Other small graphics do have some animation, but they’re tied to the individual sections. These parallax animations use fixed content to give the layout an interrelated structure.
Morphing Page Elements
Complex animations are rarely seen outside of very abstract websites. These layouts are often more experimental – the perfect place to use crazy animations and push the boundaries of browser support.
Morphing elements rely on simple ideas. Shapes and colors are manipulated to create a unique effect. The Fillet homepage, for example, splits content and switches between areas of high contrast.
As you scroll, the content sections transform with new styles of typography and iconography. The text itself is rendered with PNGs, but the individual letters can be animated separately.
One thing you should notice about Fillet’s site is that it’s confusing. You may have no idea what’s going on or why this website even exists. Abstract animation can be a deterrent to new visitors, so it’s best in small doses.
And while these effects won’t prove useful in many projects, you can test out abstract animation ideas when they feel appropriate.
Transformational Page Sections
If abstract animated scroll effects were put to good use, they might be applied as page transitions. Think about the different parallax layouts that require animated blocks to switch between content sections.
Custom animations are great for transforming areas of a page. Again this idea is very “out there” and may not fit every type of website. A little bit goes a long way, but if you’re designing a fully-parallax layout, you can get away with a lot more.
Beagle is a new proposal program with a funky landing page. It could be considered a parallax design with crazy abstract animations. Everything runs through scrolling but the animations aren’t tied to actual scroll notches on the mouse wheel.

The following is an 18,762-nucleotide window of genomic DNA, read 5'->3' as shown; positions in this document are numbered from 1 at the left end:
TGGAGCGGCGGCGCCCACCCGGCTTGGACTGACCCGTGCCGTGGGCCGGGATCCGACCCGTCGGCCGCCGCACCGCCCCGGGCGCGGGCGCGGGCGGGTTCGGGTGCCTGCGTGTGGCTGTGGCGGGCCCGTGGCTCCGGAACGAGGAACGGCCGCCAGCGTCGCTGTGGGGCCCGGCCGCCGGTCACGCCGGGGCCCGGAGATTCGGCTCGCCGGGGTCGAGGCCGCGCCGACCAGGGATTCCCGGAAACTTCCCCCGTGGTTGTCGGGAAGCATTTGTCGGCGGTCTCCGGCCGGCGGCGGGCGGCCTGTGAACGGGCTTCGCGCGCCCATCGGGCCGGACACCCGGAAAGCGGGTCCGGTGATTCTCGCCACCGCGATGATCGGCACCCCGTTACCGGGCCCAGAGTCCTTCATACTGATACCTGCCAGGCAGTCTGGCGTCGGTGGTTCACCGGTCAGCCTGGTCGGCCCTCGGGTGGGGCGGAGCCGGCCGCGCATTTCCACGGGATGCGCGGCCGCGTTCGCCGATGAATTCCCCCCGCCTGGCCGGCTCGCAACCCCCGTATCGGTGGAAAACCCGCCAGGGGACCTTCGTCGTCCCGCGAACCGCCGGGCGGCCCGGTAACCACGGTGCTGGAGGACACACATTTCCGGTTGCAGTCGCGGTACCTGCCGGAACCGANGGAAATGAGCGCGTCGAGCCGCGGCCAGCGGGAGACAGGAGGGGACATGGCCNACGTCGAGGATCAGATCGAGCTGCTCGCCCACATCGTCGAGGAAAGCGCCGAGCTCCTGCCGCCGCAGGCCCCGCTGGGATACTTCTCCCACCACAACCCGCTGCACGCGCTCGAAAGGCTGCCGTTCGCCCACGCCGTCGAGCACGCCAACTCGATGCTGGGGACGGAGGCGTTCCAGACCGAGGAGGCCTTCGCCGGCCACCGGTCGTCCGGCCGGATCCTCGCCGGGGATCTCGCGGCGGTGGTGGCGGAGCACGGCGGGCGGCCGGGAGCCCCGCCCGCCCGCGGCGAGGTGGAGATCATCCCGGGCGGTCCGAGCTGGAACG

Instead the page transitions occur even with just a single scroll. One page to the next is a seamless animation – there is no inbetween. Some users don’t like this effect because it hijacks the normal scrolling behavior of a page.
A more traditional style can be seen on the Dangers of Fracking website. It’s another parallax layout, but in this case the animations are tied to individual scroll notches.
Dangers of Fracking uses a number of combined animation techniques in one layout. It’s a great example of parallax design and how to transition between different areas on a single page layout.
Custom SVG Animation
The newest style of animation is controlled solely through SVG images. These are vector graphics typically rendered onto a page via canvas elements or through an HTML5 SVG tag.
Many posts have been written about SVG animation and it’s surprisingly easy to learn. The difficult part is coming up with an idea that’s worth creating and putting into a website.
Square Cash uses a handful of SVGs on different areas in the homepage. Everything from drop shadows to animated characters are controlled via the scrollbar.
If you want to get into SVG animation, start by learning the basics of SVG files and how to create them for websites. Foundational knowledge of SVG structure will help you create more advanced and believable animations.